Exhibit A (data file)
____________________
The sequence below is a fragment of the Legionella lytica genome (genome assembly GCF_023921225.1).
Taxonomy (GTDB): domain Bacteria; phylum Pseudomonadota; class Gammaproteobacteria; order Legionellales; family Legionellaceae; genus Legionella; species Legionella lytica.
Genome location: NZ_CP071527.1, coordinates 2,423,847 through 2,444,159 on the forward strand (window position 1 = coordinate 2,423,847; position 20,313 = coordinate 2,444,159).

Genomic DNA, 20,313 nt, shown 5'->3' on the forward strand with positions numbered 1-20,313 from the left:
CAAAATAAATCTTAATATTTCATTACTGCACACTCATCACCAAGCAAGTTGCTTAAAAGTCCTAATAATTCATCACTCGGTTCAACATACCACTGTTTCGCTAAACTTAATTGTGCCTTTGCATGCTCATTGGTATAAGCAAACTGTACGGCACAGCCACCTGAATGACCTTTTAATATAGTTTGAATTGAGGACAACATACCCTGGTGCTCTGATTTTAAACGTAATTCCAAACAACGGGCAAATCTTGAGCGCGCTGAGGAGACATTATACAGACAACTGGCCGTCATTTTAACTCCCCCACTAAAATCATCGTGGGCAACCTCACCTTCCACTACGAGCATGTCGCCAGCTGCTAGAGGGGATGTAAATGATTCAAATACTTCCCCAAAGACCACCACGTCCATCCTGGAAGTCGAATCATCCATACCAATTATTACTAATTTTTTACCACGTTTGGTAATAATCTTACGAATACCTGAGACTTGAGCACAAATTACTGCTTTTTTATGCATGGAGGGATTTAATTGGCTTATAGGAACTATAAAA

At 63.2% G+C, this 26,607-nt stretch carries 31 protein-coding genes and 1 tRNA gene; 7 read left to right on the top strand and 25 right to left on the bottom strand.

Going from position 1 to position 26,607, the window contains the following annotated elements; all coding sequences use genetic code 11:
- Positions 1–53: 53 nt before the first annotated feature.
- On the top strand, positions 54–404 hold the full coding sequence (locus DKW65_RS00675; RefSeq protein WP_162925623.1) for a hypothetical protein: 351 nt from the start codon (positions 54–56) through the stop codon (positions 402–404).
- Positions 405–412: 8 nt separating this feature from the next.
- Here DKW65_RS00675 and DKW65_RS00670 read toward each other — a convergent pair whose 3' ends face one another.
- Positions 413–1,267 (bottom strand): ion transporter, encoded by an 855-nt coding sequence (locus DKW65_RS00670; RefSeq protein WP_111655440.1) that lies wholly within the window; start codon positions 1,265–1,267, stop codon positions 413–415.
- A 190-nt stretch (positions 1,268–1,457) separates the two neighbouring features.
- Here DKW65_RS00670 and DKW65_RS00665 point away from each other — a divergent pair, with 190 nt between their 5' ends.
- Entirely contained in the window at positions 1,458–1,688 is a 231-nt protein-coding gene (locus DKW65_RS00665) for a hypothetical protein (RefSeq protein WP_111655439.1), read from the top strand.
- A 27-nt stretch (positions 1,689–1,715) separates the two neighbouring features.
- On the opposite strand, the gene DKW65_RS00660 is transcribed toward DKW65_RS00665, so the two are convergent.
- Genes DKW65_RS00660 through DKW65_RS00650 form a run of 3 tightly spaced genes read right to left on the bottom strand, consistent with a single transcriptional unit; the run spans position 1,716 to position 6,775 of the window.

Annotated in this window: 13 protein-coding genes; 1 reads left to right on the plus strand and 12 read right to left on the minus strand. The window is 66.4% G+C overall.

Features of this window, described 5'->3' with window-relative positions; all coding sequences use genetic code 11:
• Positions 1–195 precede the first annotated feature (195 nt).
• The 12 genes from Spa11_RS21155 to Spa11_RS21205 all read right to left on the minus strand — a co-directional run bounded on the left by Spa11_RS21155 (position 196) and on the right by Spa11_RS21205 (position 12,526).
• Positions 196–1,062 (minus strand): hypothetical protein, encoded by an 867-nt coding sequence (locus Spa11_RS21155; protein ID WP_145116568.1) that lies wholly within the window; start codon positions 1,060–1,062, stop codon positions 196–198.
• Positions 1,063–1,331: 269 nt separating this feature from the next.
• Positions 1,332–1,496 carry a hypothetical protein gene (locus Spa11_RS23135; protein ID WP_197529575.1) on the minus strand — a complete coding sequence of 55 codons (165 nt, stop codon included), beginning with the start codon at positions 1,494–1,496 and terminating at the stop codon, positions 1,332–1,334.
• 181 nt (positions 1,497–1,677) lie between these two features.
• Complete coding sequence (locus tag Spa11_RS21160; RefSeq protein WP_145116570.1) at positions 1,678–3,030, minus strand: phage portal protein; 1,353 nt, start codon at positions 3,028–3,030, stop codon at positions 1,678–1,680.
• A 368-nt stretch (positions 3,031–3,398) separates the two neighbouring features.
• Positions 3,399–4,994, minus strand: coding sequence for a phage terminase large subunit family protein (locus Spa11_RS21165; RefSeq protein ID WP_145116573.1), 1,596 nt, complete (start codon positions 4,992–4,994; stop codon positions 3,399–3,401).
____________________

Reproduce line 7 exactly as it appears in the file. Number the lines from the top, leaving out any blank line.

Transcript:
Going from position 1 to position 26,607, the window contains the following annotated elements; all coding sequences use genetic code 11: